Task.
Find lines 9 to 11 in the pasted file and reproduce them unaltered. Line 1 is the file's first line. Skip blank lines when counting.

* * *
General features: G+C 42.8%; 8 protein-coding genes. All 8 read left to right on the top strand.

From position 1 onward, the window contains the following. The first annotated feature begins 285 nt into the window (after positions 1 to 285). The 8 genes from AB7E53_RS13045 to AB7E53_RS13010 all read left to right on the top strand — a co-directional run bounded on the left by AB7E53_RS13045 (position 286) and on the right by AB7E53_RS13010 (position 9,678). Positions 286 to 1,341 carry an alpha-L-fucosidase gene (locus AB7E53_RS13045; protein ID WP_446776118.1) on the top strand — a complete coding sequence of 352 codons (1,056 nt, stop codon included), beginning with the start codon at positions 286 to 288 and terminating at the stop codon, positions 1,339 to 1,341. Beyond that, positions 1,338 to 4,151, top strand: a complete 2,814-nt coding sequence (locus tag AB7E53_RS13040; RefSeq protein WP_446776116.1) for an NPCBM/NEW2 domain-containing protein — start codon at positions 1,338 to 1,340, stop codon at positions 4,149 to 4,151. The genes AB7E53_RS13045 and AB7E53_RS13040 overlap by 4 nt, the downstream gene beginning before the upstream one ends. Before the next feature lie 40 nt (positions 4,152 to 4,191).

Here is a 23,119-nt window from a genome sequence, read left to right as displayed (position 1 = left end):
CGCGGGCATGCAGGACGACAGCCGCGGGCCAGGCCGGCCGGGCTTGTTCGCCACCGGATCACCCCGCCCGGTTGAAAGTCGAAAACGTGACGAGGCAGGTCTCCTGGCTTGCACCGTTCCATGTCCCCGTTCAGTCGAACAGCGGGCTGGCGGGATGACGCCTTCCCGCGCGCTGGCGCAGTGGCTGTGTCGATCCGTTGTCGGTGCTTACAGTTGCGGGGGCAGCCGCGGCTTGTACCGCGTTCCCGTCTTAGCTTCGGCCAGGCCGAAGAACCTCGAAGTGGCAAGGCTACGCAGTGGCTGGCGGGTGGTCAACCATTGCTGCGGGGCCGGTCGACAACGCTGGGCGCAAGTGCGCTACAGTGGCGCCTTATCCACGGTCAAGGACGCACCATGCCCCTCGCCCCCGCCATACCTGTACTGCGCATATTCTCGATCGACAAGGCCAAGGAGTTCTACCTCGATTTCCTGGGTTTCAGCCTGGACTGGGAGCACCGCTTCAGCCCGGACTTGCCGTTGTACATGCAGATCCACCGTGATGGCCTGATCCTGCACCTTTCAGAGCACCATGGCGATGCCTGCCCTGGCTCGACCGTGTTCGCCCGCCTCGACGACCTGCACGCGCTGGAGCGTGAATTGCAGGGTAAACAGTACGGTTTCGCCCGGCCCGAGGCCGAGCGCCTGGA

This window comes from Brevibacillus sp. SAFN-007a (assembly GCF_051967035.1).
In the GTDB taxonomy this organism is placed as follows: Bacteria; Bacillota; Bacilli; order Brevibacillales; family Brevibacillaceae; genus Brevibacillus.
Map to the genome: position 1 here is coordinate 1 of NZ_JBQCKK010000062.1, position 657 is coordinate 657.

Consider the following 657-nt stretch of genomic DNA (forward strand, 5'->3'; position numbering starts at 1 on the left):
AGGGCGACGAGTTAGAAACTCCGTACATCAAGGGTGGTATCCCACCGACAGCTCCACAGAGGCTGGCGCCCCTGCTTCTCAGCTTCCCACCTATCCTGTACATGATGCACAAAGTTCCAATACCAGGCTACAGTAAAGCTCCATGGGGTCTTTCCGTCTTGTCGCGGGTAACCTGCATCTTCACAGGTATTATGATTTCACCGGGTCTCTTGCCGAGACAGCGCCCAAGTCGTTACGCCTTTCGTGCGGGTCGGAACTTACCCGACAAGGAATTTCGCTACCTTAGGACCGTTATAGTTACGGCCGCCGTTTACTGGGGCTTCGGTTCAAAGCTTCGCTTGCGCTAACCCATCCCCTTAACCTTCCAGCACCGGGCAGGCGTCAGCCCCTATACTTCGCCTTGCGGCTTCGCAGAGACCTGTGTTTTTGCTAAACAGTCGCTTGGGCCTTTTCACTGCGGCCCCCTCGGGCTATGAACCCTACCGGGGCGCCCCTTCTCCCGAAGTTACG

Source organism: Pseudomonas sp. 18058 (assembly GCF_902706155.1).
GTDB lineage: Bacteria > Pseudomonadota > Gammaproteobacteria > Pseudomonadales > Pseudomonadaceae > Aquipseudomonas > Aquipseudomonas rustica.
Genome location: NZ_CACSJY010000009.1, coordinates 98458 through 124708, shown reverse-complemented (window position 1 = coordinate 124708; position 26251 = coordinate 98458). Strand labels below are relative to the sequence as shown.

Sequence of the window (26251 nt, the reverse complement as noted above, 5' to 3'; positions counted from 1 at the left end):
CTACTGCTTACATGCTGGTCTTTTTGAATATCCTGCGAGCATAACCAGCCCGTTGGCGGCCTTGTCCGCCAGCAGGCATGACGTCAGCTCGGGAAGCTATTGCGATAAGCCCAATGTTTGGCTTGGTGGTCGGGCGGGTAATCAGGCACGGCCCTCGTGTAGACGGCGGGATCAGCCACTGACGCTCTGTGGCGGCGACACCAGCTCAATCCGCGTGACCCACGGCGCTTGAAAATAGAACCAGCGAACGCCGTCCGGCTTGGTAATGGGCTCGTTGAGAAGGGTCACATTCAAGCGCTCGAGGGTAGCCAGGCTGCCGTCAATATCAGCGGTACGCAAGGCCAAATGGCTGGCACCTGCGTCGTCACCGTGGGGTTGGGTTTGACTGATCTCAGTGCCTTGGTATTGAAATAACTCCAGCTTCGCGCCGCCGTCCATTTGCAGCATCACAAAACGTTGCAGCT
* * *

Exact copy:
AGGGCGACGAGTTAGAAACTCCGTACATCAAGGGTGGTATCCCACCGACAGCTCCACAGAGGCTGGCGCCCCTGCTTCTCAGCTTCCCACCTATCCTGTACATGATGCACAAAGTTCCAATACCAGGCTACAGTAAAGCTCCATGGGGTCTTTCCGTCTTGTCGCGGGTAACCTGCATCTTCACAGGTATTATGATTTCACCGGGTCTCTTGCCGAGACAGCGCCCAAGTCGTTACGCCTTTCGTGCGGGTCGGAACTTACCCGACAAGGAATTTCGCTACCTTAGGACCGTTATAGTTACGGCCGCCGTTTACTGGGGCTTCGGTTCAAAGCTTCGCTTGCGCTAACCCATCCCCTTAACCTTCCAGCACCGGGCAGGCGTCAGCCCCTATACTTCGCCTTGCGGCTTCGCAGAGACCTGTGTTTTTGCTAAACAGTCGCTTGGGCCTTTTCACTGCGGCCCCCTCGGGCTATGAACCCTACCGGGGCGCCCCTTCTCCCGAAGTTACG

Source organism: Pseudomonas sp. 18058 (assembly GCF_902706155.1).
GTDB lineage: Bacteria > Pseudomonadota > Gammaproteobacteria > Pseudomonadales > Pseudomonadaceae > Aquipseudomonas > Aquipseudomonas rustica.